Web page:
Five Automakers That Used to be in a Different Business Before Making Cars

A step-through safety bicycle from 1889. 6 photos
Photo: Wikipedia commons - public domain photo
Opel safety bicyclePeugeot Pepper and Salt mills in acrylicA modern Hyundai excavator at workTwo models from the 2013 collection of bicycles from SkodaToyoda automated loom, displayed at the Toyota Museum in Nagakute-cho, Aichi-gun, Aichi Pref. Japan
The car industry is a multifaceted business, and many brands rely on other things besides selling vehicles to keep their finances in the green.
Evidently, most automakers in today’s industry used to make cars from day one, but others started off with entirely different things. We chose to take a look back at the history of existing automobile manufacturers to see what some companies were doing before their owners decided it was time to make vehicles.

Some of our findings might not be news to most of you, as big automakers often pride themselves with their roots. Usually, this happens with car makers that were building vehicles from day one. However, some of the companies with a lengthy history were doing entirely different things before the first cars sporting their names left the factory.

We had a great time researching for this story, as we got the chance to review the history of almost all the known car brands in the world. We even looked through some discontinued brands, and we did not leave out motorcycle makers, as their stories are also interesting.

We decided not to include companies that do not exist anymore on our list, and we also excluded those that used to make engines, airplanes, or trains before they started building cars. Instead, our story will be focused on the companies that started from something unrelated to automobiles and then made cars.

Before we begin, we have a fun fact for you - did you know that the Ducati brothers, who are the founders of the Ducati brand, used to build radio components back in the 1920s? They were quite good with condensers, vacuum tubes, and all the other bits and bobs that used to be necessary for the “guts” of an old radio.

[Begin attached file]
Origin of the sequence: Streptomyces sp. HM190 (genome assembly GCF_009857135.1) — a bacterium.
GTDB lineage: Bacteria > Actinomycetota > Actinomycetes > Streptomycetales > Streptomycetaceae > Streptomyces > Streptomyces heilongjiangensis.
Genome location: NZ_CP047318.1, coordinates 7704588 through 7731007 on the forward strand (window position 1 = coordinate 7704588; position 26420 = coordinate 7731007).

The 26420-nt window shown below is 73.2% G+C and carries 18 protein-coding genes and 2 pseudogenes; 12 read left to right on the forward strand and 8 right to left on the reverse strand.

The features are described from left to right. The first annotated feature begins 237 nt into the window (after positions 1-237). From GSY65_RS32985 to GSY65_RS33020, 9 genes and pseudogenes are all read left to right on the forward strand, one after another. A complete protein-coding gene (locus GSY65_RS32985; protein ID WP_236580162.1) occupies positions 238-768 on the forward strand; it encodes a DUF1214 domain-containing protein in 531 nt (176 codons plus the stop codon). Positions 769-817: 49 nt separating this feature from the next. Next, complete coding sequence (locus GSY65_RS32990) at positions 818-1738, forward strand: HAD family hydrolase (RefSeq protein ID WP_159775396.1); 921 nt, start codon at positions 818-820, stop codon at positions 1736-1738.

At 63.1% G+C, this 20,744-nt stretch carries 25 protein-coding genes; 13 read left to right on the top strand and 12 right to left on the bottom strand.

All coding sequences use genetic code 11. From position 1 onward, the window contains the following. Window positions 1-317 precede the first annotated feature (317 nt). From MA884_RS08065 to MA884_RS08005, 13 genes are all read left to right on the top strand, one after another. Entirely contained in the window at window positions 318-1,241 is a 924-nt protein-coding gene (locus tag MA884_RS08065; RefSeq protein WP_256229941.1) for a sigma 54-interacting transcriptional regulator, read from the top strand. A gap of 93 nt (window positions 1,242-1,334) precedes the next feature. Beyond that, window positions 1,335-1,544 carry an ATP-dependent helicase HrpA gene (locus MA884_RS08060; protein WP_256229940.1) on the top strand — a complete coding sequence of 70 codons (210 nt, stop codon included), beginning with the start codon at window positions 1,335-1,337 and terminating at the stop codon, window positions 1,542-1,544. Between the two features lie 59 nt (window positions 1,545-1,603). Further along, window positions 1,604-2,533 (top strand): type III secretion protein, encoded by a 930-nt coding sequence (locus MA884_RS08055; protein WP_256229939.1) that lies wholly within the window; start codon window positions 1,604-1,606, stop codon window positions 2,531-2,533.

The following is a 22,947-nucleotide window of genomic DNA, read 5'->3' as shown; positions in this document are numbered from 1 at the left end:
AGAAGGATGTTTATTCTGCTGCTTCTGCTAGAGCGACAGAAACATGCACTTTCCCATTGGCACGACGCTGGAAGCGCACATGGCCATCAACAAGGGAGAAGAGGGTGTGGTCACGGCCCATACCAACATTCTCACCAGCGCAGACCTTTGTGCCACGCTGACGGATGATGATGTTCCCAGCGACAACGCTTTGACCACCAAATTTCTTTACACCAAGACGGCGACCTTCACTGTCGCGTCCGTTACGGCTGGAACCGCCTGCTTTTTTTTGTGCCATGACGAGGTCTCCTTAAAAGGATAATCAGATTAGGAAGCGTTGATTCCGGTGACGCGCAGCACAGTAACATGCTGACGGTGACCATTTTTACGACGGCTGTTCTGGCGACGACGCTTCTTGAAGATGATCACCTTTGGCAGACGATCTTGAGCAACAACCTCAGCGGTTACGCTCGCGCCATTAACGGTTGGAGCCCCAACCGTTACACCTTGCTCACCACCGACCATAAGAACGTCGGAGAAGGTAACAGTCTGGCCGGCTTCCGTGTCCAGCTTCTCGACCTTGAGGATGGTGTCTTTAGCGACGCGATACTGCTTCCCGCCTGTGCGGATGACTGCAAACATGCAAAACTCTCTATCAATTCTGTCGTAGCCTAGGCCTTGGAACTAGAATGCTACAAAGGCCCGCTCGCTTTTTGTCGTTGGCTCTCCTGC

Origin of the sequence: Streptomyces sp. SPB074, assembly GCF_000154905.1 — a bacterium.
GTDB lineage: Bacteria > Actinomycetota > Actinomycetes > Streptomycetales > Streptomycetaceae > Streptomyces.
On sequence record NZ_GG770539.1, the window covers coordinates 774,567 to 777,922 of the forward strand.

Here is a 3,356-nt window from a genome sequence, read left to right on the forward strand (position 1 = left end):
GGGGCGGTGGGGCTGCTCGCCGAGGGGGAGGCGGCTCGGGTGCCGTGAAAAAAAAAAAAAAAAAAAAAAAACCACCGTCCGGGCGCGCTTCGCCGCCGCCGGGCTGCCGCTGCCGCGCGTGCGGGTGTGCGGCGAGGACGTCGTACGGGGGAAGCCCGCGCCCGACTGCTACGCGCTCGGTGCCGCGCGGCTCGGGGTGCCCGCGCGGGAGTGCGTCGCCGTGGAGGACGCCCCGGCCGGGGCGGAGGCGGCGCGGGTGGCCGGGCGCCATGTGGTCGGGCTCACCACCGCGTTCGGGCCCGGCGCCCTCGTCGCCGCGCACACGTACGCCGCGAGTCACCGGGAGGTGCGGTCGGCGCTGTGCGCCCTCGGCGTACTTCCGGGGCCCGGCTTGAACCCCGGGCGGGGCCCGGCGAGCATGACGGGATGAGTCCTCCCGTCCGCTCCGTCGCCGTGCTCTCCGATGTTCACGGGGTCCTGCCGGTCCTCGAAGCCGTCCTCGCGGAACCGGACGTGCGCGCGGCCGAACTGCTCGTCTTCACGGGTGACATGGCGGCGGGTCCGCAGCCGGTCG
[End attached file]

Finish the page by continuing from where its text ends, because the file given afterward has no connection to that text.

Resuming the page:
Opel safety bicycle
Photo: Public domain image
Adam Opel AG is one of the oldest automakers in the world. You would think that it built cars from day one, but it did not happen that way. Interestingly, the company was founded in 1862, but its first car was manufactured in 1899. You are probably wondering what they did for 37 years, right?

It all started in a cowshed in the city of Russelsheim, which still holds the Opel headquarters. Mr. Adam Opel used to make sewing machines. Some of his units were customized, and they proved to be successful. Things worked out so well that he relocated the headquarters into a larger building.

Just before relocating the business, Mr. Opel started to sell high-wheel bicycles, which are referred today as “penny-farthings.” The company’s second product line proved hugely successful, exceeding the sewing machine production. Cars shortly followed after a partnership with Mr. Friedrich Lutzmann, which was not that successful initially, but paved the way for the then new business.


Peugeot Pepper and Salt mills in acrylic
Photo: Peugeot
The French at Peugeot are also famous for their bicycles, which they manufactured before automobiles. However, the first ever products sold by this company were coffee mills, pepper grinders, and salt grinders. The last two products are still sold by Peugeot, which is a prolific manufacturer in this field.

Another important business branch for Peugeot was steel, which was manipulated into various products that were essential around those times. Peugeot used to make saw blades, wire wheels, umbrella frames, steel rods, and much more. Bicycles followed shortly after, and they are still a prized creation of the French brand.

Peugeot also manufactured weapons during the First World War, along with military vehicles and shells. Another important business venture of Peugeot is Gefco, which was established in 1949, and focused on logistics on an international level. The PSA Group currently owns 25% of it.